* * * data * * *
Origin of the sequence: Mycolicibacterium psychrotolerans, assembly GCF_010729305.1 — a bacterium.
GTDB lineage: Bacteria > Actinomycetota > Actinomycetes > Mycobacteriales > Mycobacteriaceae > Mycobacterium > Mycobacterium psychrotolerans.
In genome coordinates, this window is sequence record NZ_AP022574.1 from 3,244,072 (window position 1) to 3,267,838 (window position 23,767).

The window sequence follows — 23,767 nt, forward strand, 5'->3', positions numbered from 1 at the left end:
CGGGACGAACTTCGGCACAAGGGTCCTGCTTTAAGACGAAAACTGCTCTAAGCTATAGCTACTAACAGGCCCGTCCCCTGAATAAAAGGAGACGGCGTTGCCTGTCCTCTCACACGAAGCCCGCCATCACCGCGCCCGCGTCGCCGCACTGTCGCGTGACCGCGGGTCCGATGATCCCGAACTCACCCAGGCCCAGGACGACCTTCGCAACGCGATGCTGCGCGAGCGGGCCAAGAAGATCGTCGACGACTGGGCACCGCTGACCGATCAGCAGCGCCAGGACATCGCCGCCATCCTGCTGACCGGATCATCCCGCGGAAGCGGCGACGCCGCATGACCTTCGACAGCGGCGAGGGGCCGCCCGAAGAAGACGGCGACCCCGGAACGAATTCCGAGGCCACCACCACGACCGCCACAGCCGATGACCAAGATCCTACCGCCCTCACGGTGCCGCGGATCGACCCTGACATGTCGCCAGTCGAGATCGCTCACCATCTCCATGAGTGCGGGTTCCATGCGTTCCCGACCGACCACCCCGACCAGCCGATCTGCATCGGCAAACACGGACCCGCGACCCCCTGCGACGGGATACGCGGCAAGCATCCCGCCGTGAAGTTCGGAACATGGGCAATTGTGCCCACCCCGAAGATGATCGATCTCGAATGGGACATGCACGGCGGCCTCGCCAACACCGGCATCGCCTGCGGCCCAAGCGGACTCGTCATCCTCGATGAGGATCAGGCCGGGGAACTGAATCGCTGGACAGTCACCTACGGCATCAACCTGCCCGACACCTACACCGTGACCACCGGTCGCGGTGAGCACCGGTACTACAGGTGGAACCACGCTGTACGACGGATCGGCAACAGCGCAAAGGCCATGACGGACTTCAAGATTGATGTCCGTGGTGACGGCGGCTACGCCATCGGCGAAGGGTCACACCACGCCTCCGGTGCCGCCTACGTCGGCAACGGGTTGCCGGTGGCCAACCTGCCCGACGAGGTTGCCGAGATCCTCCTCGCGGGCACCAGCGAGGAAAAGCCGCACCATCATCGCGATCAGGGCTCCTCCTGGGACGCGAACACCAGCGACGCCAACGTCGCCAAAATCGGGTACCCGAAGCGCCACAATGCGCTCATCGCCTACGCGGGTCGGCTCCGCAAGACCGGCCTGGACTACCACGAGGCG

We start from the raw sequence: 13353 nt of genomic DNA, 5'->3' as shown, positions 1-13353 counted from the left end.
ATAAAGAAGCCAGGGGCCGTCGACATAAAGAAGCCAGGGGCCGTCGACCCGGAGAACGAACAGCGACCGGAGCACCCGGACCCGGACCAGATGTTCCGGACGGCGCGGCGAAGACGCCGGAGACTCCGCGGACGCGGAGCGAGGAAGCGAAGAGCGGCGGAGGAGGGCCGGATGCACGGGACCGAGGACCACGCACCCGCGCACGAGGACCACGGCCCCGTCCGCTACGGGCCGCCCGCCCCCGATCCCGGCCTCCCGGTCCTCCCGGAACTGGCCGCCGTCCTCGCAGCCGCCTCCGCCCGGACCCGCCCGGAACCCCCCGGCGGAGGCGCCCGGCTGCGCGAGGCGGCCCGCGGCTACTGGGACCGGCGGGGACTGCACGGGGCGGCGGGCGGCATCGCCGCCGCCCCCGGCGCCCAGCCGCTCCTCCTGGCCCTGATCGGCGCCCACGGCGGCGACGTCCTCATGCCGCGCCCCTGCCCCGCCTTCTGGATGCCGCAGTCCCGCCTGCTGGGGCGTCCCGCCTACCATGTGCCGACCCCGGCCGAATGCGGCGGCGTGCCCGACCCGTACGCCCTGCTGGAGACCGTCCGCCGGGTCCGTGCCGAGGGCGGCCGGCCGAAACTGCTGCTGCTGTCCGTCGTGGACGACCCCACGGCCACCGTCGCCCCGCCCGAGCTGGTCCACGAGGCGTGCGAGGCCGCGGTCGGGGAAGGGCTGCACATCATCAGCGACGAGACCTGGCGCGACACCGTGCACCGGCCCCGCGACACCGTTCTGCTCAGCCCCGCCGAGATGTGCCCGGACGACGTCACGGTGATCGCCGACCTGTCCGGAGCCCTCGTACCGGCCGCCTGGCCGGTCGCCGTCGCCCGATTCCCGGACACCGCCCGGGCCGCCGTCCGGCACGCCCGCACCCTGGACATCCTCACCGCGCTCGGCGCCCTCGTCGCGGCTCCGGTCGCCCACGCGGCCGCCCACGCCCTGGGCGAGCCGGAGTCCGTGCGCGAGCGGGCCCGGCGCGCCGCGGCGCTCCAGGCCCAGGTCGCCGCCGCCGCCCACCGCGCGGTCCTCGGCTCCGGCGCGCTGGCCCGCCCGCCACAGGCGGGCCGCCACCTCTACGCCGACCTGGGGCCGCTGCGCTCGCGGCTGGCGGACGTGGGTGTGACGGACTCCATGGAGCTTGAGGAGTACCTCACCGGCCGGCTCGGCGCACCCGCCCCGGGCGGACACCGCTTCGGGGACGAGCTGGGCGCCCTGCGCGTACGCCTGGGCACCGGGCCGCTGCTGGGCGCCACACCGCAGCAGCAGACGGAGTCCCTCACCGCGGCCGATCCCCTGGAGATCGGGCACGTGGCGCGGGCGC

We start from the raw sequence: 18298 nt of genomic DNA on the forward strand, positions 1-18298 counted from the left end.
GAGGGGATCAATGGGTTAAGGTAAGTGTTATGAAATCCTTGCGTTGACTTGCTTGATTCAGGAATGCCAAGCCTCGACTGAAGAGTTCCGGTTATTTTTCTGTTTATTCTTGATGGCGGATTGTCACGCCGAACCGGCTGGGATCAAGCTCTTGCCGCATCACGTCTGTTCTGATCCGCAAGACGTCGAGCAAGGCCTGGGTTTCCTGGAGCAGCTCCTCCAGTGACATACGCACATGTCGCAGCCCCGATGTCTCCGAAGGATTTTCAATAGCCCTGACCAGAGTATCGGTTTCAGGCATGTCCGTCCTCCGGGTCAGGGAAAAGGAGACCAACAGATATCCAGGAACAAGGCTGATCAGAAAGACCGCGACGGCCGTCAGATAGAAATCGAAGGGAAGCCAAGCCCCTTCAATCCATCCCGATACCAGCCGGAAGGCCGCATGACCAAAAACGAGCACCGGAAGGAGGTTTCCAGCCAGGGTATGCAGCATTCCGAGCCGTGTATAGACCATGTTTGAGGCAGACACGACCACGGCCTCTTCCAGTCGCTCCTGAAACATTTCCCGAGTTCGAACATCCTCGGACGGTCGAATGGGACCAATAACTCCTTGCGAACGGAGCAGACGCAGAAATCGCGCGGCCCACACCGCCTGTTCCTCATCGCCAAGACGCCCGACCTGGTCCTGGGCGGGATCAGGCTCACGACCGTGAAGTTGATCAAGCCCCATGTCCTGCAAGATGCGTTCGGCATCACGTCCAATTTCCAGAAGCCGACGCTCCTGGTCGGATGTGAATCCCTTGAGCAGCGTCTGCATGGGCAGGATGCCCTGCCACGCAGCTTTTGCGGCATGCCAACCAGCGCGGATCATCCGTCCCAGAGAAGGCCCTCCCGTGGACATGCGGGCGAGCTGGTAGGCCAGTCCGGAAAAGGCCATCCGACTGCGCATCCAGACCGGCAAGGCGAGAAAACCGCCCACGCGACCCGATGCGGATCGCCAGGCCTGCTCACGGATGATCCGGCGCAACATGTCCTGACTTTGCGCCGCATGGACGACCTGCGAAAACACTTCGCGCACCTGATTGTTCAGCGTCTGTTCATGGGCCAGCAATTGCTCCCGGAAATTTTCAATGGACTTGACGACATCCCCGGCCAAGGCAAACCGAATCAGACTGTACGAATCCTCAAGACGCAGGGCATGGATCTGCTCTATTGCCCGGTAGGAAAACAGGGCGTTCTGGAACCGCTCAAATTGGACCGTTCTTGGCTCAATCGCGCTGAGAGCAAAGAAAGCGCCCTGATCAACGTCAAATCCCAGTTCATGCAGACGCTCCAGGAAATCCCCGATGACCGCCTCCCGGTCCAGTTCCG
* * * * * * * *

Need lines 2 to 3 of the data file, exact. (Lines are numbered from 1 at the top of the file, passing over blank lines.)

GTDB lineage: Bacteria > Actinomycetota > Actinomycetes > Mycobacteriales > Mycobacteriaceae > Mycobacterium > Mycobacterium psychrotolerans.
In genome coordinates, this window is sequence record NZ_AP022574.1 from 3,244,072 (window position 1) to 3,267,838 (window position 23,767).